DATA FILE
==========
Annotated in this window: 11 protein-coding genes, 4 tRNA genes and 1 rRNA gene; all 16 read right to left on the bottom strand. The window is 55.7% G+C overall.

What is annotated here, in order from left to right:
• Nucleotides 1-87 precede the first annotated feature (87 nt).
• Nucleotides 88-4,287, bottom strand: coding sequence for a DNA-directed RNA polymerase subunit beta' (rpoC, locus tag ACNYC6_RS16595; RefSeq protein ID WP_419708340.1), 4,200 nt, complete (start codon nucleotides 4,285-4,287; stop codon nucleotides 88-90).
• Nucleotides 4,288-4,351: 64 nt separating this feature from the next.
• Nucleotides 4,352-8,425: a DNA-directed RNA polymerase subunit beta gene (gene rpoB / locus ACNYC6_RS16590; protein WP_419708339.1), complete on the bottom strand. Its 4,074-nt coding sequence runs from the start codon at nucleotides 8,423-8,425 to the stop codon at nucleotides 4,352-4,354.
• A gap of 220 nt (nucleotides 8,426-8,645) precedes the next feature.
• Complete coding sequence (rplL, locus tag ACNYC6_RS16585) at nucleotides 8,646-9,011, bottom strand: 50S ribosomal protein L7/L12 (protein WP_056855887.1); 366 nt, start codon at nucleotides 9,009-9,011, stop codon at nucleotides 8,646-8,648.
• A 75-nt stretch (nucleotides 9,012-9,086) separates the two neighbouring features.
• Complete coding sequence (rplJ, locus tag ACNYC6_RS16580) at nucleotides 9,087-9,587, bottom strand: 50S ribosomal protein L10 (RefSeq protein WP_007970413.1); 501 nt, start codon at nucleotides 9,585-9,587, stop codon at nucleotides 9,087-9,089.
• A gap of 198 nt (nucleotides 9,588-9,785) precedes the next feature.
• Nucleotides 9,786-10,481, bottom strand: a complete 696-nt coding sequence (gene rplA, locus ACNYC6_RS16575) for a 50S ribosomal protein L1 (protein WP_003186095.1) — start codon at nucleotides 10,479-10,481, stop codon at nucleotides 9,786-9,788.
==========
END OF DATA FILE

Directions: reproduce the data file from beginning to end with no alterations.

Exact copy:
Annotated in this window: 11 protein-coding genes, 4 tRNA genes and 1 rRNA gene; all 16 read right to left on the bottom strand. The window is 55.7% G+C overall.

What is annotated here, in order from left to right:
• Nucleotides 1-87 precede the first annotated feature (87 nt).
• Nucleotides 88-4,287, bottom strand: coding sequence for a DNA-directed RNA polymerase subunit beta' (rpoC, locus tag ACNYC6_RS16595; RefSeq protein ID WP_419708340.1), 4,200 nt, complete (start codon nucleotides 4,285-4,287; stop codon nucleotides 88-90).
• Nucleotides 4,288-4,351: 64 nt separating this feature from the next.
• Nucleotides 4,352-8,425: a DNA-directed RNA polymerase subunit beta gene (gene rpoB / locus ACNYC6_RS16590; protein WP_419708339.1), complete on the bottom strand. Its 4,074-nt coding sequence runs from the start codon at nucleotides 8,423-8,425 to the stop codon at nucleotides 4,352-4,354.
• A gap of 220 nt (nucleotides 8,426-8,645) precedes the next feature.
• Complete coding sequence (rplL, locus tag ACNYC6_RS16585) at nucleotides 8,646-9,011, bottom strand: 50S ribosomal protein L7/L12 (protein WP_056855887.1); 366 nt, start codon at nucleotides 9,009-9,011, stop codon at nucleotides 8,646-8,648.
• A 75-nt stretch (nucleotides 9,012-9,086) separates the two neighbouring features.
• Complete coding sequence (rplJ, locus tag ACNYC6_RS16580) at nucleotides 9,087-9,587, bottom strand: 50S ribosomal protein L10 (RefSeq protein WP_007970413.1); 501 nt, start codon at nucleotides 9,585-9,587, stop codon at nucleotides 9,087-9,089.
• A gap of 198 nt (nucleotides 9,588-9,785) precedes the next feature.
• Nucleotides 9,786-10,481, bottom strand: a complete 696-nt coding sequence (gene rplA, locus ACNYC6_RS16575) for a 50S ribosomal protein L1 (protein WP_003186095.1) — start codon at nucleotides 10,479-10,481, stop codon at nucleotides 9,786-9,788.